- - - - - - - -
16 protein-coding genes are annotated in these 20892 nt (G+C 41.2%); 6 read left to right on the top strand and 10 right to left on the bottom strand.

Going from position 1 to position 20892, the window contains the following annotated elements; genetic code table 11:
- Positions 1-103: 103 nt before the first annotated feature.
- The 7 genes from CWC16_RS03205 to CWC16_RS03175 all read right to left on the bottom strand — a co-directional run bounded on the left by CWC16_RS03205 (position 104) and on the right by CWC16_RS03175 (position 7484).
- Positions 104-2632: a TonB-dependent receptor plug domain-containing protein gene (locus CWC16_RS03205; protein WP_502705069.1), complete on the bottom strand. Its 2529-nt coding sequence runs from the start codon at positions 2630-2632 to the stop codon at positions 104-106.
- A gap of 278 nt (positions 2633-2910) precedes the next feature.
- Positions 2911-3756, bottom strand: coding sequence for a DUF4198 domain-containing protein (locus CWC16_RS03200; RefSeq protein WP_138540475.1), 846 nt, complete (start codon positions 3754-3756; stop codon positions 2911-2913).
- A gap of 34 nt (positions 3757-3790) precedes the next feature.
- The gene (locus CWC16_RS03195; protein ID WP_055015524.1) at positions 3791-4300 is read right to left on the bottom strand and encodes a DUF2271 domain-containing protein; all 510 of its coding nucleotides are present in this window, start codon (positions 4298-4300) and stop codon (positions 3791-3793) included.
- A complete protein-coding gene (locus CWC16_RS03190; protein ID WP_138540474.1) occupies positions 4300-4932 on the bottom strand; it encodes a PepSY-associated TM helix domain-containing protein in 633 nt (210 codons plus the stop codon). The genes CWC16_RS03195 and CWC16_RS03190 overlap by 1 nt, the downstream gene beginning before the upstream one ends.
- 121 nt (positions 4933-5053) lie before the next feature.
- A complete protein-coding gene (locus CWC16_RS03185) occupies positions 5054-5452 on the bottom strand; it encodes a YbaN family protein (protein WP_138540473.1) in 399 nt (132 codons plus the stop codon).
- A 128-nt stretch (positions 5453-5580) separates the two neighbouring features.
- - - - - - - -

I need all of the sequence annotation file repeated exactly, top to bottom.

16 protein-coding genes are annotated in these 20892 nt (G+C 41.2%); 6 read left to right on the top strand and 10 right to left on the bottom strand.

Going from position 1 to position 20892, the window contains the following annotated elements; genetic code table 11:
- Positions 1-103: 103 nt before the first annotated feature.
- The 7 genes from CWC16_RS03205 to CWC16_RS03175 all read right to left on the bottom strand — a co-directional run bounded on the left by CWC16_RS03205 (position 104) and on the right by CWC16_RS03175 (position 7484).
- Positions 104-2632: a TonB-dependent receptor plug domain-containing protein gene (locus CWC16_RS03205; protein WP_502705069.1), complete on the bottom strand. Its 2529-nt coding sequence runs from the start codon at positions 2630-2632 to the stop codon at positions 104-106.
- A gap of 278 nt (positions 2633-2910) precedes the next feature.
- Positions 2911-3756, bottom strand: coding sequence for a DUF4198 domain-containing protein (locus CWC16_RS03200; RefSeq protein WP_138540475.1), 846 nt, complete (start codon positions 3754-3756; stop codon positions 2911-2913).
- A gap of 34 nt (positions 3757-3790) precedes the next feature.
- The gene (locus CWC16_RS03195; protein ID WP_055015524.1) at positions 3791-4300 is read right to left on the bottom strand and encodes a DUF2271 domain-containing protein; all 510 of its coding nucleotides are present in this window, start codon (positions 4298-4300) and stop codon (positions 3791-3793) included.
- A complete protein-coding gene (locus CWC16_RS03190; protein ID WP_138540474.1) occupies positions 4300-4932 on the bottom strand; it encodes a PepSY-associated TM helix domain-containing protein in 633 nt (210 codons plus the stop codon). The genes CWC16_RS03195 and CWC16_RS03190 overlap by 1 nt, the downstream gene beginning before the upstream one ends.
- 121 nt (positions 4933-5053) lie before the next feature.
- A complete protein-coding gene (locus CWC16_RS03185) occupies positions 5054-5452 on the bottom strand; it encodes a YbaN family protein (protein WP_138540473.1) in 399 nt (132 codons plus the stop codon).
- A 128-nt stretch (positions 5453-5580) separates the two neighbouring features.